In a thoughtful, analytical conference call with press just days prior to the premiere of Fox's hotly anticipated series chronicling the dark years in Gotham City immediately after the murder of the young Bruce Wayne's parents, McKenzie revealed a detailed sense of his personal take on his character, the young rookie cop who eventually becomes police commissioner and Batman's loyal ally, at the beginning of his long struggle to clean up the gritty urban landscape's crime-infested streets -- and contain an emerging breed of colorful, psychopathic uber-criminals.
Based on his comments, it became clear that the actor has clearly put a great deal of thought into his approach and performance as Gordon. During the call, he unveiled significant new aspects of the young detective's character arc and "Gotham's" first season direction, as well as the character's allies, both expected and unexpected. His clear intention to keep his version of Gordon as grounded and true-to-life as possible is apparent, even as the city the series is based in grows increasingly nightmarish.
On how he became a resident of "Gotham":
Ben McKenzie: I worked with Bruno Heller on a pilot -- when "Southland" was ending, we did a pilot for CBS that Warner Bros. produced, and it didn't go to series, so Bruno called me in January or February of this year and said, "I have a script that I've written and I'd like to send it to you. I've written the part of Jim Gordon with you in mind, and I'd like you to take a look." So it kind of started from that.
As far as the attraction, the opportunity to work with Bruno again was top of the list. We had a very good time on the pilot, and we see eye to eye on a lot of things. Our sensibilities are similar. It's always exciting to be a part of this mythology that's been around for 75 years, but it's also a bit daunting, so I would say it was both an attraction and a cause for a series of meetings to talk about how, exactly, this would work and how we wouldn't screw it up and how I wouldn't embarrass myself completely and all those sorts of things -- which Bruno and Danny Cannon more or less assured me that, worst case, it would only mildly fail; it wouldn't be a huge disaster, so that was pretty much how it all came to be. I'm a fan of Batman, but not a hardcore fan.
On the differences and similarities about being a law officer in the dark city of Gotham and Los Angeles' mean streets of "Southland":
The overall similarity is probably in the mentality of law enforcement officers. The sense of wanting to really uphold a sense of morality and make sure that the laws are enforced, to the letter, whenever possible. I just got an email from the guy who did some of our tactical training on "Southland," who's a cop in LAPD, just congratulating me on "Gotham," and they captured a serial killer recently who was on the run and blowing people away with shotguns. There's bad stuff that happens in real life.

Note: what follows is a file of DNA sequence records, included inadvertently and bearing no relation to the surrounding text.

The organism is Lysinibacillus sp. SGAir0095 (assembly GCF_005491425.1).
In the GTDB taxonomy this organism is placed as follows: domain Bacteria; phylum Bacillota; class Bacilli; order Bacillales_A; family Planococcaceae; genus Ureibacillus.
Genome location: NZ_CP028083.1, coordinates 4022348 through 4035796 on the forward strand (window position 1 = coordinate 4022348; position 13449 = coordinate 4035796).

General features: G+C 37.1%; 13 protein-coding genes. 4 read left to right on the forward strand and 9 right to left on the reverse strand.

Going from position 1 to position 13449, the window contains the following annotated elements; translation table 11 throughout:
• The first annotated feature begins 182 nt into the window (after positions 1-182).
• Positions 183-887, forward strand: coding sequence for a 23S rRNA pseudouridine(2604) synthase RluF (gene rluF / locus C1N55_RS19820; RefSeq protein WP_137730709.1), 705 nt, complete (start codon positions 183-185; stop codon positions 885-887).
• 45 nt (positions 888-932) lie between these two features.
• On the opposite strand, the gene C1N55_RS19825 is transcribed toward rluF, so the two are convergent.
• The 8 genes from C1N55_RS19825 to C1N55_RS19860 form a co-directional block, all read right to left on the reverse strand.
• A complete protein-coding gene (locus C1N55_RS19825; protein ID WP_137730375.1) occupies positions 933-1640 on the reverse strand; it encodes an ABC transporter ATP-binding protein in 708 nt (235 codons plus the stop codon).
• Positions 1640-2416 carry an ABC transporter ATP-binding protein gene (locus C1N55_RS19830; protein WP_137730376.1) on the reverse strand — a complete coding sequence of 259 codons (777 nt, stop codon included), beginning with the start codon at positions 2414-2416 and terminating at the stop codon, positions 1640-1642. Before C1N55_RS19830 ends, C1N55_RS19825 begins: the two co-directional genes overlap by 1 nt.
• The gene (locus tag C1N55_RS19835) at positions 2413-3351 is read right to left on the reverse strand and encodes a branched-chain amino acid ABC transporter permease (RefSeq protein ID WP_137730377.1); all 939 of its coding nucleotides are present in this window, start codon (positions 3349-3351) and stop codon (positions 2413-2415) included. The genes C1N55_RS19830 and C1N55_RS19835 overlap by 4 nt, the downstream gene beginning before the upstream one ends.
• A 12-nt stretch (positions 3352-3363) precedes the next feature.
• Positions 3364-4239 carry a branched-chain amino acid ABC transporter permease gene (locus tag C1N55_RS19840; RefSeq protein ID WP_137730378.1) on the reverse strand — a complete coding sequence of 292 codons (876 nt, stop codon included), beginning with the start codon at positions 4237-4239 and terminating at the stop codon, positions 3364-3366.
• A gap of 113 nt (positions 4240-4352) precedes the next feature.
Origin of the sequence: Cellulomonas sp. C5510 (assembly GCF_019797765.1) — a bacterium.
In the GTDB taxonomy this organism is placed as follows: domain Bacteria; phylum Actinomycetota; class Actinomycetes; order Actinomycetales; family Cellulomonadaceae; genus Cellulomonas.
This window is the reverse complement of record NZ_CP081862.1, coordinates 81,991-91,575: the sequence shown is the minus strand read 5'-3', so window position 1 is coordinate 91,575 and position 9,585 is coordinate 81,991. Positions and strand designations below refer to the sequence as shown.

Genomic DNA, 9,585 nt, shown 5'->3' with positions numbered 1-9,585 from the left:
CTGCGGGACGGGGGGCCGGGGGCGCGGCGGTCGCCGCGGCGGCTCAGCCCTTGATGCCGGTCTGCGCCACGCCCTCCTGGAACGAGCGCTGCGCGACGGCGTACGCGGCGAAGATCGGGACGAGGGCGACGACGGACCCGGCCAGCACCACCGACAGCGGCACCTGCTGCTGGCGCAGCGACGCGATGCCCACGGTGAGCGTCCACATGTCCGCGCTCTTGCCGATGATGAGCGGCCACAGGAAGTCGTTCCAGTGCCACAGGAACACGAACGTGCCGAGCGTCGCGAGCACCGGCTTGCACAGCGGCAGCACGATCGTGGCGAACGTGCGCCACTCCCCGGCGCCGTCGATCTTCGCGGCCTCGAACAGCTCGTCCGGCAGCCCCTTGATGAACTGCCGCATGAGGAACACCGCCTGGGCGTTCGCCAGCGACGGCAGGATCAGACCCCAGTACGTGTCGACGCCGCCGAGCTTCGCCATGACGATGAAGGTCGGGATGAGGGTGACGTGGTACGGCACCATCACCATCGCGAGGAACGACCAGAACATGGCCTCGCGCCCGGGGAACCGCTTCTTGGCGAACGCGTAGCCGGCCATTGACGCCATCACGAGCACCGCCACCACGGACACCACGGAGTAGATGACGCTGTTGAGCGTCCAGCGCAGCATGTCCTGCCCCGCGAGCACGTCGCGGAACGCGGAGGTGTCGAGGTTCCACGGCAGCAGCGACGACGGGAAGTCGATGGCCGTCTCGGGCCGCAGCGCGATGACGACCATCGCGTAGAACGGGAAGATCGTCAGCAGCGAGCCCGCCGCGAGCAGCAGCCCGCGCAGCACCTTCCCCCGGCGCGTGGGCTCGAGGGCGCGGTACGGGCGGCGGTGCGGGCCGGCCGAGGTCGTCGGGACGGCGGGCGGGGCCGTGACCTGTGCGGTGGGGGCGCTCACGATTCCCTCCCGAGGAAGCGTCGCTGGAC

In "Gotham," we want to keep a sense of realism, but at the same time it's fantastical and it is meant to be a little bit more approachable, in the sense that it's not so starkly drawn. In "Southland," it was so real that I think at times it could be quite frightening. We don't want to acknowledge that people do terrible, terrible things to each other. In "Gotham," I think we want to have a little more fun with it. We want to feel free to take a certain amount of liberty with tactical stuff, and give it kind of a throwback to an old school, gumshoe show, a noir kind of conceit with a little bit of cop tactics in it.
On working opposite of "Gotham's" primary Season One villain from the Bat-pantheon, Robin Lord Taylor's Penguin:
He's a phenomenally talented guy and an incredibly nice person. One story that would illustrate that is the scene where I'm walking him to the end of a pier and I'm almost putting a bullet in his head, but instead I'm pushing him off. It took take after take to get it exactly right, and I kept grabbing him by the shirt collar roughly, to make it look real. After four hours of this he very, very politely said, "Um, could you possibly get the collar a little bit more?" And he opened up his shirt and his chest was just bright red from scratches everywhere. He's the sweetest villain I think I've ever possibly worked with, and I think that comes alive on screen. Obviously, he's playing more of a demented guy, but -- I don't really know how to describe it -- his charm comes through on screen and you end up loving this little, weasely henchman, and almost rooting for him. I think it's a brilliant turn, and it's largely unlike anything you've seen from Penguin before. And that's exactly what we'd like to do with all of the villains on this, is give them latitude to make it their own and not feel as if they're doing some imitation of some other actor who's played a villain before.